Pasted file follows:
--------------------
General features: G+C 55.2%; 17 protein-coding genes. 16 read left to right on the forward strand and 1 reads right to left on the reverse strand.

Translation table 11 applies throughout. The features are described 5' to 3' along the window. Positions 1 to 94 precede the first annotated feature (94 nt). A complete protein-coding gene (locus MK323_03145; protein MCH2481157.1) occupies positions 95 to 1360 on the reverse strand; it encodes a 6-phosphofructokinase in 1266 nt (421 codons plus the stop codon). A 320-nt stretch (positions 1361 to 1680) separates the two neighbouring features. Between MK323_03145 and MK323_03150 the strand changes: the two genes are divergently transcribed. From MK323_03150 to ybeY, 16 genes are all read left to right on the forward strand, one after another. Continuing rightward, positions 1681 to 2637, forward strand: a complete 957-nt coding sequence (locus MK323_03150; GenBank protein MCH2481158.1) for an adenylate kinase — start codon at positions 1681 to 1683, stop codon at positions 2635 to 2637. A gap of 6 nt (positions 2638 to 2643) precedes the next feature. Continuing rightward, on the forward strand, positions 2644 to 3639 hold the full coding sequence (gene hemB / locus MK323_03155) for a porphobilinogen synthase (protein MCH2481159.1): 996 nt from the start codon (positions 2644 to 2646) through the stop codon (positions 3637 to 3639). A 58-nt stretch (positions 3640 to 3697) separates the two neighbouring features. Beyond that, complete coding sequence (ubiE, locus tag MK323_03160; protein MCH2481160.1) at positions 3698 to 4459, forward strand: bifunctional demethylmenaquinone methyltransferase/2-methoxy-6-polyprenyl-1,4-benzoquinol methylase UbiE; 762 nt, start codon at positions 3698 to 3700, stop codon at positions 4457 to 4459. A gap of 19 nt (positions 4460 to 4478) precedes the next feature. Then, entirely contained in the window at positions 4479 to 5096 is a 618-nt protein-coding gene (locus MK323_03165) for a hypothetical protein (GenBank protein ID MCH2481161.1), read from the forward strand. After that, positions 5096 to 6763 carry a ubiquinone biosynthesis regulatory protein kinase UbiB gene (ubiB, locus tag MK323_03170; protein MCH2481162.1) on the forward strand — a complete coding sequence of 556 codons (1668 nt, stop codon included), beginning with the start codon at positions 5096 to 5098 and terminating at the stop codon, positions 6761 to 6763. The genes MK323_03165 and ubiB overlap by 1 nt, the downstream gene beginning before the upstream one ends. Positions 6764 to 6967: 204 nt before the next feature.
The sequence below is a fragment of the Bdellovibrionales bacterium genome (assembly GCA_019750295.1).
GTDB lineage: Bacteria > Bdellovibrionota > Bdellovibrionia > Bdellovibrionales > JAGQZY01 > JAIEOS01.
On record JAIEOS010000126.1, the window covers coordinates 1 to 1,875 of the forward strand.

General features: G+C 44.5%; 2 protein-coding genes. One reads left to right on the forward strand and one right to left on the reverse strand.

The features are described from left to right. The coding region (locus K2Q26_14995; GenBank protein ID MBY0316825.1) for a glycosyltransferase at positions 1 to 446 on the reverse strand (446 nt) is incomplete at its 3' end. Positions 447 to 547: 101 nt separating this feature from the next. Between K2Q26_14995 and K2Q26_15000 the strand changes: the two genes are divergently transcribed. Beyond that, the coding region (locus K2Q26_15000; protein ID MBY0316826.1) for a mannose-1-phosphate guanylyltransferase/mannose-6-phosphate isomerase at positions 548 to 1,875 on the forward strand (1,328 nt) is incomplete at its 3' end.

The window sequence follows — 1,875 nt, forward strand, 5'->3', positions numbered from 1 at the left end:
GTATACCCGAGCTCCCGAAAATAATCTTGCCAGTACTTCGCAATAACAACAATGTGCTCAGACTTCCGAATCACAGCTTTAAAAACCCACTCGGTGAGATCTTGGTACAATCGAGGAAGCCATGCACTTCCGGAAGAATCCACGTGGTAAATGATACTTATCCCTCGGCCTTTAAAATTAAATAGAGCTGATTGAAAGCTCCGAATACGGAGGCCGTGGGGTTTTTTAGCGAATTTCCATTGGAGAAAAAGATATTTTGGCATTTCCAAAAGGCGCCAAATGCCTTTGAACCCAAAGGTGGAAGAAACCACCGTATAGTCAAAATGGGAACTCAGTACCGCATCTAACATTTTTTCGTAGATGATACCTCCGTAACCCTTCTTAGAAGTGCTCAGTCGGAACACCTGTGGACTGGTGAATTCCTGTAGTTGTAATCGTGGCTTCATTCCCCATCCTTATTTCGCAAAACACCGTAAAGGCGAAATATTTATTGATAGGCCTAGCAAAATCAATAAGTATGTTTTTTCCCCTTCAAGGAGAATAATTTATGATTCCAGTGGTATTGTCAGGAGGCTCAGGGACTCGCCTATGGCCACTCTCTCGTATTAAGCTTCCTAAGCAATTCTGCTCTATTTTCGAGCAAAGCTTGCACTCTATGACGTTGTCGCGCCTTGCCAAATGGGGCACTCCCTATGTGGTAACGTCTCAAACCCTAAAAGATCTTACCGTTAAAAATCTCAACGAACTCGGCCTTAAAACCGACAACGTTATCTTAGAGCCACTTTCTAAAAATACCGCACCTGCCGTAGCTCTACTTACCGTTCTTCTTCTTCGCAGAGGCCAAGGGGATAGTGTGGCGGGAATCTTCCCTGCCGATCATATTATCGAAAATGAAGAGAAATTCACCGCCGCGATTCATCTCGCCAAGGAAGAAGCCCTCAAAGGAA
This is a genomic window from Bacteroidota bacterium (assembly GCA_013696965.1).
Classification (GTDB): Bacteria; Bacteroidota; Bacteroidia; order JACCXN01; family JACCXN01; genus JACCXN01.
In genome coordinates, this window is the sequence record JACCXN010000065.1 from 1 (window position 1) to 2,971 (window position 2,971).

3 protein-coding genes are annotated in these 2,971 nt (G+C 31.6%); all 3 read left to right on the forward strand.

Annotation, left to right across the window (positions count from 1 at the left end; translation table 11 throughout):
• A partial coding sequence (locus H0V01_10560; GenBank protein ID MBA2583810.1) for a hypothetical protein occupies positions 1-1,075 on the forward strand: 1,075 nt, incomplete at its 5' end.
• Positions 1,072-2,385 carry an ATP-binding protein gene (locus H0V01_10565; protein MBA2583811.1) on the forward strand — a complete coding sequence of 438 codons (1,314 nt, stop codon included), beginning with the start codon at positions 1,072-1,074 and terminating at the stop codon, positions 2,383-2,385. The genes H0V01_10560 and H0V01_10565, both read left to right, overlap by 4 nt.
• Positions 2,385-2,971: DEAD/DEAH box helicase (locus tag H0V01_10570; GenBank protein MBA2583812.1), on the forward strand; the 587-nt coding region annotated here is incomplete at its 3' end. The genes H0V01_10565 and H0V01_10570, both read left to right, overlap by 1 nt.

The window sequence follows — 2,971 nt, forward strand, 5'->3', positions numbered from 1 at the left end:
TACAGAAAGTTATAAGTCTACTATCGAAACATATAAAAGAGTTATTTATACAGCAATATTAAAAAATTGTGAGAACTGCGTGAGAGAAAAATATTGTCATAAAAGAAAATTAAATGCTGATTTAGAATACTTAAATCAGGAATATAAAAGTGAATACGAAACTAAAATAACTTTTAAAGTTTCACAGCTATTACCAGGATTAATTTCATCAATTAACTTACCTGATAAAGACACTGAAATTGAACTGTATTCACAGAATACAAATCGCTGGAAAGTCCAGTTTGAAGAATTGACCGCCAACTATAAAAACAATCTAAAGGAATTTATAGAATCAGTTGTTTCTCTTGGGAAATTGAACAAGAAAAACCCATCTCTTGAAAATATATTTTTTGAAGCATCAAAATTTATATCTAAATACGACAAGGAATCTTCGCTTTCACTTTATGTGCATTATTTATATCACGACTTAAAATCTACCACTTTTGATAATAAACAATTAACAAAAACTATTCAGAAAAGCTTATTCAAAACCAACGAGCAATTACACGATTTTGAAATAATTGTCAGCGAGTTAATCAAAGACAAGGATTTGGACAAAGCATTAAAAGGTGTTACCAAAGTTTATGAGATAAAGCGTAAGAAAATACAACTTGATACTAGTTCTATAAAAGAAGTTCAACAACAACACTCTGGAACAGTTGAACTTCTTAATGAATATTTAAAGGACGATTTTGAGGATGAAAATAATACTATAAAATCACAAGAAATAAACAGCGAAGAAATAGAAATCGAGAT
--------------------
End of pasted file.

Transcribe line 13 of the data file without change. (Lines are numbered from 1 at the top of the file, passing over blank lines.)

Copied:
3 protein-coding genes are annotated in these 2,971 nt (G+C 31.6%); all 3 read left to right on the forward strand.